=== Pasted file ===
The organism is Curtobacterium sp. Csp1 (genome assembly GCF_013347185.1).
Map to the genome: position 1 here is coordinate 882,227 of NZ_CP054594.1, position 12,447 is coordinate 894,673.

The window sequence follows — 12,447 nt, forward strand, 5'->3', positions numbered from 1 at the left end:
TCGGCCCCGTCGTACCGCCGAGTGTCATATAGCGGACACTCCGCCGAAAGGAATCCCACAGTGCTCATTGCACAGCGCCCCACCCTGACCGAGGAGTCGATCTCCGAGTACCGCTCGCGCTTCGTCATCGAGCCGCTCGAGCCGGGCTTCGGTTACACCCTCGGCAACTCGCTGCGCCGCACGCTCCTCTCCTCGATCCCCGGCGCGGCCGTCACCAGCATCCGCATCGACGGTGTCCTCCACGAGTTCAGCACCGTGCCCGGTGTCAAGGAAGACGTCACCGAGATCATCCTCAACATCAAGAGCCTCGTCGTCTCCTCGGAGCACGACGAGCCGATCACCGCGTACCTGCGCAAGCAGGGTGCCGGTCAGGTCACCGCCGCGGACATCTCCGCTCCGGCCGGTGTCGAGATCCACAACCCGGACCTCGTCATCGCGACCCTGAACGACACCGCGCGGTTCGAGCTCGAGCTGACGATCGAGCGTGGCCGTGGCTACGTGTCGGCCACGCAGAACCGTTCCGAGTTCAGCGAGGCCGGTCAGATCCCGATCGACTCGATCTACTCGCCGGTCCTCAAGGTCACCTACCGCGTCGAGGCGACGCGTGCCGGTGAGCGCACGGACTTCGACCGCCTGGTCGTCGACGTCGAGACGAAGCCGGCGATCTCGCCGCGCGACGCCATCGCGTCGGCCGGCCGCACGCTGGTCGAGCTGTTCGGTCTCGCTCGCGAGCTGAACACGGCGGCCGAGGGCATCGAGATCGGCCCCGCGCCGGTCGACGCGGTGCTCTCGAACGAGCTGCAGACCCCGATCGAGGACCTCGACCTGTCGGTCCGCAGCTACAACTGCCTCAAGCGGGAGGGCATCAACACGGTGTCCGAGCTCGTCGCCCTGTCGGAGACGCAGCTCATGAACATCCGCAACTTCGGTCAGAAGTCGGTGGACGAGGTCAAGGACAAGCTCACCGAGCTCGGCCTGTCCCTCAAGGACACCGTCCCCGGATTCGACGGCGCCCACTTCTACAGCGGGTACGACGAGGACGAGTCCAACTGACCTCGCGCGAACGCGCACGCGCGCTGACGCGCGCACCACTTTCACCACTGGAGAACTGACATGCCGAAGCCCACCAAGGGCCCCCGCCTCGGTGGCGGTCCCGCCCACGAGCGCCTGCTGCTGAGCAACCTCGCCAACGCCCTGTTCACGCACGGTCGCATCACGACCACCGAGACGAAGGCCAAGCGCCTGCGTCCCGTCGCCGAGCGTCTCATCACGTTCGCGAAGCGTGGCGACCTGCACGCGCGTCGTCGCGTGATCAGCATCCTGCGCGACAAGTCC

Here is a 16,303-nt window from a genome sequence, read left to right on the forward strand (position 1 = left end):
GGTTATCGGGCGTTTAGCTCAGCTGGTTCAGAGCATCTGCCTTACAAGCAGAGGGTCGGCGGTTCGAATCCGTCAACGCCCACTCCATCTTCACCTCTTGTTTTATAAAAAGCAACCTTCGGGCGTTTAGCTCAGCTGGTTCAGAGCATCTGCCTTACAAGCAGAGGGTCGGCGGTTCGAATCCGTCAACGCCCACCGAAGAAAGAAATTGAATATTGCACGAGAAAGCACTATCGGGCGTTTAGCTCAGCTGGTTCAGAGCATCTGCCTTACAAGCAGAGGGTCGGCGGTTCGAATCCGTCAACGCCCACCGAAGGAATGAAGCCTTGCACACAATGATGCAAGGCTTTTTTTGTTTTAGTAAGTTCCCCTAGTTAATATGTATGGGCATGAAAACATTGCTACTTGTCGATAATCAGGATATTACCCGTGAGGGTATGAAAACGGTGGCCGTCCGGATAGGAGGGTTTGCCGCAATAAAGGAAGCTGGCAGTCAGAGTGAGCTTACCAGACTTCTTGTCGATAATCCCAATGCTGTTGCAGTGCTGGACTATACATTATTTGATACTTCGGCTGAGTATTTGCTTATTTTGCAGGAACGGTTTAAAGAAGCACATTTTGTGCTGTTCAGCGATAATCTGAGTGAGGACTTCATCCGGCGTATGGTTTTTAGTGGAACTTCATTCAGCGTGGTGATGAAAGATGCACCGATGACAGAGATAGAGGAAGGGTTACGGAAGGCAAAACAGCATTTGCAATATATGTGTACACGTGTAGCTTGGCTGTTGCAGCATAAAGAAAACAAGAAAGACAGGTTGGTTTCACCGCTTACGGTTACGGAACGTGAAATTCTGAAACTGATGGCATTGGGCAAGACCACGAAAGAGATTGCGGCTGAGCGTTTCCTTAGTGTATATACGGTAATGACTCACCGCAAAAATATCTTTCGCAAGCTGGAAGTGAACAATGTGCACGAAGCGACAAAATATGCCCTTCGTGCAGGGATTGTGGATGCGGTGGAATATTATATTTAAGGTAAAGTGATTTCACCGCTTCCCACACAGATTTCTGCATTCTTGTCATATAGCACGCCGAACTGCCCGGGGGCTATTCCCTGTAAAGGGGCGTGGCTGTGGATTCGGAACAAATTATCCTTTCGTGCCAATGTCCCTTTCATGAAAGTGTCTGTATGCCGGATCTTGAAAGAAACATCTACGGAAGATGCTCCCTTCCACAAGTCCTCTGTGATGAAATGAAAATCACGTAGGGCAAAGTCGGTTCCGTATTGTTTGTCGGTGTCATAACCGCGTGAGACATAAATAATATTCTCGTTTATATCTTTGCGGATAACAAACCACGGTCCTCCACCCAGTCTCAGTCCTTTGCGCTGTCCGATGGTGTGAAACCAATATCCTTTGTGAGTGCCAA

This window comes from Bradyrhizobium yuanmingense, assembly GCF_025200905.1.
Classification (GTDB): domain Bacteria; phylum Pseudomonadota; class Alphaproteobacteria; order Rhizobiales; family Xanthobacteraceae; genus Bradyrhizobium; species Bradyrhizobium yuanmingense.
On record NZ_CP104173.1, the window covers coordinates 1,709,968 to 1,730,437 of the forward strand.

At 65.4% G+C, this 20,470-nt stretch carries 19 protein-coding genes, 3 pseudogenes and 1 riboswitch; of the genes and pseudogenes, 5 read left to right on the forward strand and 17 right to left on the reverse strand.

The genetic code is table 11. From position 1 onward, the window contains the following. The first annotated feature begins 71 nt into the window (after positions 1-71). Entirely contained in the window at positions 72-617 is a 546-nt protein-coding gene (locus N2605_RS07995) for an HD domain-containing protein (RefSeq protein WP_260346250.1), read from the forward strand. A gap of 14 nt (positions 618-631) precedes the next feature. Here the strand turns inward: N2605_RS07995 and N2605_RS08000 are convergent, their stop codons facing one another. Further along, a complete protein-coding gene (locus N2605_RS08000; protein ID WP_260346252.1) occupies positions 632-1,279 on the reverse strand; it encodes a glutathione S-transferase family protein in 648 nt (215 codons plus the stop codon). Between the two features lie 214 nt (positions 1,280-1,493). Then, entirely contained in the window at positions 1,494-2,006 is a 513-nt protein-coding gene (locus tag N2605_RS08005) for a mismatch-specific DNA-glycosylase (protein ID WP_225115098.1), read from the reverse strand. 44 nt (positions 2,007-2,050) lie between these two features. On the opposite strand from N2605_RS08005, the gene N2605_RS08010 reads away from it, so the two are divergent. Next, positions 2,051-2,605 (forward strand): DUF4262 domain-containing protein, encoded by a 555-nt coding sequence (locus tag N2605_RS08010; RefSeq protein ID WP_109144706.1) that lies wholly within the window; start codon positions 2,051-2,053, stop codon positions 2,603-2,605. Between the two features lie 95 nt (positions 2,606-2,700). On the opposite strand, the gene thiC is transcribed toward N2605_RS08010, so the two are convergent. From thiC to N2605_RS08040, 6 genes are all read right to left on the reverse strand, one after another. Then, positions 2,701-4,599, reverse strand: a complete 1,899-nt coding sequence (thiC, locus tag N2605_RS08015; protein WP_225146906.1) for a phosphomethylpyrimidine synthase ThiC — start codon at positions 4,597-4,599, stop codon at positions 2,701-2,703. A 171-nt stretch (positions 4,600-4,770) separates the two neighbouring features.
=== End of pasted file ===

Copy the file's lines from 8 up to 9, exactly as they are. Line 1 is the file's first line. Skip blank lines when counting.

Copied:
Classification (GTDB): domain Bacteria; phylum Pseudomonadota; class Alphaproteobacteria; order Rhizobiales; family Xanthobacteraceae; genus Bradyrhizobium; species Bradyrhizobium yuanmingense.
On record NZ_CP104173.1, the window covers coordinates 1,709,968 to 1,730,437 of the forward strand.